Source : wikipedia
The term “BRIC economies” was coined by Goldman Sachs economist Jim O’Neill back in 2001 to refer to Brazil, Russia, India and China. They were all deemed to be at a similar stage of their economic development and were forecast to be the engines of growth for the global economy for many years to come. These four countries combined account for more than a quarter of the world’s land area and more than 40% of the world’s population. According to a report in Forbes in March 2011, the BRIC countries number 301 billionaires among their combined populations, exceeding the number in Europe (300, at the time). Along with other emerging economies such as Turkey, a burgeoning middle class would see their economies revolutionised and their inexorable march towards global economic domination unstoppable.
Except it hasn’t really quite worked out that way, at least over the last year or so. Turkey, despite phenomenal economic growth, has seen a traditionalist government clash with a secular urban population that rejects some of the more conservative policies put in place by the Erdogan government. The Chinese economy is showing signs that a combination of high inflation and slowing growth are putting extreme strains on their financial system. The Indian rupee has hit an all time low as the Singh administration has wrestled with the problems caused by large budget and current account deficits. The government of Dilma Rousseff in Brazil has failed to capitalise on the changes of her predecessor and here, too, citizens are on the streets protesting about corruption, the slow pace of reform and social inequalities. In Russia, citizens are, probably wisely, a little more reticent to take to the streets. However, following a series of issues surrounding protection of property rights and rule of law, the country has recently been voted the 120th best country in the world to do business. This has acted as quite a break on Russia’s ability to capitalise on its opportunities.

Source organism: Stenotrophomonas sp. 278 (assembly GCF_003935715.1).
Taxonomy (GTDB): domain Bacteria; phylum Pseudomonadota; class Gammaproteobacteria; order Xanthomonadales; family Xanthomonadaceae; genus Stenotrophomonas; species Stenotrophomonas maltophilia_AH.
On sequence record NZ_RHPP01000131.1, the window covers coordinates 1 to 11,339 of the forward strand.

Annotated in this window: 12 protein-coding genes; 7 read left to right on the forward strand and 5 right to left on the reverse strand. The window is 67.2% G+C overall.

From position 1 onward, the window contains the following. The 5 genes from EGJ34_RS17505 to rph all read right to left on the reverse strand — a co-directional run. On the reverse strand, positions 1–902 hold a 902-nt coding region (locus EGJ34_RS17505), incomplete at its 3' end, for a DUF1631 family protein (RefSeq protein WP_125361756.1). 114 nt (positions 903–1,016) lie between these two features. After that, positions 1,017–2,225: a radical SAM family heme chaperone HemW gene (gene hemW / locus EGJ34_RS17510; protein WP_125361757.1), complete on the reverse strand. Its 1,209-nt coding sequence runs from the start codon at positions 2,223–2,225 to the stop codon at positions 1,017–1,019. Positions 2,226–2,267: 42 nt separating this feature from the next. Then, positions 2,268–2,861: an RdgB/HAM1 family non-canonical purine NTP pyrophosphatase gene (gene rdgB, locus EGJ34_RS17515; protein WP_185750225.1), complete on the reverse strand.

So is it adeus to Rio? Dasvidanya to Moscow? Zaijian to Beijing? Namaste to Delhi? Certainly, the outlook for emerging markets is not as clear as it was. Last month's gyrations in global markets have hit the BRIC markets particularly hard, as concerns have arisen over capital flows and the shorter term outlook for global growth outside the United States. These are, of course all valid concerns. In 2010, the GDP for the BRIC Countries was US$8,640 compared with US$30,437 for the G7 Countries (Canada, France, Germany, Italy, Japan, the UK and the US). Long term forecasting is a notoriously dark art, and, according to a report in the Foreign Policy Journal last year, it is not until 2035 that the BRIC economies will, potentially, be larger. That is a long way off and there will, undoubtedly, be many adventures along the way. So, without confusing you too much linguistically any further, perhaps it is more a case of au revoir rather than adieu!
Regional Director - London
Regional Director - London